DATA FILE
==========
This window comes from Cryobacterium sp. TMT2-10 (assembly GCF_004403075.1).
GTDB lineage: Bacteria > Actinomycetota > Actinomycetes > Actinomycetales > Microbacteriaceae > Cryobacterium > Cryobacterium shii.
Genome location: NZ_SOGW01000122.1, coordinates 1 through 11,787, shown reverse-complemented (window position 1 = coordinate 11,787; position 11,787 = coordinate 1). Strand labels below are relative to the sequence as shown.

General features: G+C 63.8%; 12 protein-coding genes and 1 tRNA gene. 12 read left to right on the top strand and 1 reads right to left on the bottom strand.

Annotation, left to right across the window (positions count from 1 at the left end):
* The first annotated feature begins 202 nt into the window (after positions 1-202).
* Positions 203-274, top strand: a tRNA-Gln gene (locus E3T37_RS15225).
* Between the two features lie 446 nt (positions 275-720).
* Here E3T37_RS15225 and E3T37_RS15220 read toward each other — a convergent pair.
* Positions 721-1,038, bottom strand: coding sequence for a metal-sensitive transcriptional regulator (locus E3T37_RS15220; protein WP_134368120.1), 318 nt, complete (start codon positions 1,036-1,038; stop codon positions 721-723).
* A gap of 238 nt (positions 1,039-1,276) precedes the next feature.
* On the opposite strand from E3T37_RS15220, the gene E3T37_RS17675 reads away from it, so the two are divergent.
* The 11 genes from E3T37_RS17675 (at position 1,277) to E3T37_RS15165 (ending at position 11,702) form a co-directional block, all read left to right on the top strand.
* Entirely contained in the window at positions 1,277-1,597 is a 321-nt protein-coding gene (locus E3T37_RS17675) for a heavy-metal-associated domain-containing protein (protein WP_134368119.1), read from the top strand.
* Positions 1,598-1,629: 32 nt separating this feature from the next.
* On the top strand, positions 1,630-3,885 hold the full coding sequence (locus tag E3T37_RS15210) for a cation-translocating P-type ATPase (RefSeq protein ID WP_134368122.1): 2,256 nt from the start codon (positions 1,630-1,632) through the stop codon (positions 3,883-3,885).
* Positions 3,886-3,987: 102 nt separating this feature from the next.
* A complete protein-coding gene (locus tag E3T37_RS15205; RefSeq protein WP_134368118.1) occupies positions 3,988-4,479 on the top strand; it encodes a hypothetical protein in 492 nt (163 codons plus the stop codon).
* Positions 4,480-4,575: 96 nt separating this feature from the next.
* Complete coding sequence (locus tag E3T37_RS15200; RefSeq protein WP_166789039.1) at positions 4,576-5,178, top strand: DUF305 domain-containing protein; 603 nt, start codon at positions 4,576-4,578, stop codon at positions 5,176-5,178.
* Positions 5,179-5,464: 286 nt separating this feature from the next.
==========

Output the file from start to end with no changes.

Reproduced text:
This window comes from Cryobacterium sp. TMT2-10 (assembly GCF_004403075.1).
GTDB lineage: Bacteria > Actinomycetota > Actinomycetes > Actinomycetales > Microbacteriaceae > Cryobacterium > Cryobacterium shii.
Genome location: NZ_SOGW01000122.1, coordinates 1 through 11,787, shown reverse-complemented (window position 1 = coordinate 11,787; position 11,787 = coordinate 1). Strand labels below are relative to the sequence as shown.

General features: G+C 63.8%; 12 protein-coding genes and 1 tRNA gene. 12 read left to right on the top strand and 1 reads right to left on the bottom strand.

Annotation, left to right across the window (positions count from 1 at the left end):
* The first annotated feature begins 202 nt into the window (after positions 1-202).
* Positions 203-274, top strand: a tRNA-Gln gene (locus E3T37_RS15225).
* Between the two features lie 446 nt (positions 275-720).
* Here E3T37_RS15225 and E3T37_RS15220 read toward each other — a convergent pair.
* Positions 721-1,038, bottom strand: coding sequence for a metal-sensitive transcriptional regulator (locus E3T37_RS15220; protein WP_134368120.1), 318 nt, complete (start codon positions 1,036-1,038; stop codon positions 721-723).
* A gap of 238 nt (positions 1,039-1,276) precedes the next feature.
* On the opposite strand from E3T37_RS15220, the gene E3T37_RS17675 reads away from it, so the two are divergent.
* The 11 genes from E3T37_RS17675 (at position 1,277) to E3T37_RS15165 (ending at position 11,702) form a co-directional block, all read left to right on the top strand.
* Entirely contained in the window at positions 1,277-1,597 is a 321-nt protein-coding gene (locus E3T37_RS17675) for a heavy-metal-associated domain-containing protein (protein WP_134368119.1), read from the top strand.
* Positions 1,598-1,629: 32 nt separating this feature from the next.
* On the top strand, positions 1,630-3,885 hold the full coding sequence (locus tag E3T37_RS15210) for a cation-translocating P-type ATPase (RefSeq protein ID WP_134368122.1): 2,256 nt from the start codon (positions 1,630-1,632) through the stop codon (positions 3,883-3,885).
* Positions 3,886-3,987: 102 nt separating this feature from the next.
* A complete protein-coding gene (locus tag E3T37_RS15205; RefSeq protein WP_134368118.1) occupies positions 3,988-4,479 on the top strand; it encodes a hypothetical protein in 492 nt (163 codons plus the stop codon).
* Positions 4,480-4,575: 96 nt separating this feature from the next.
* Complete coding sequence (locus tag E3T37_RS15200; RefSeq protein WP_166789039.1) at positions 4,576-5,178, top strand: DUF305 domain-containing protein; 603 nt, start codon at positions 4,576-4,578, stop codon at positions 5,176-5,178.
* Positions 5,179-5,464: 286 nt separating this feature from the next.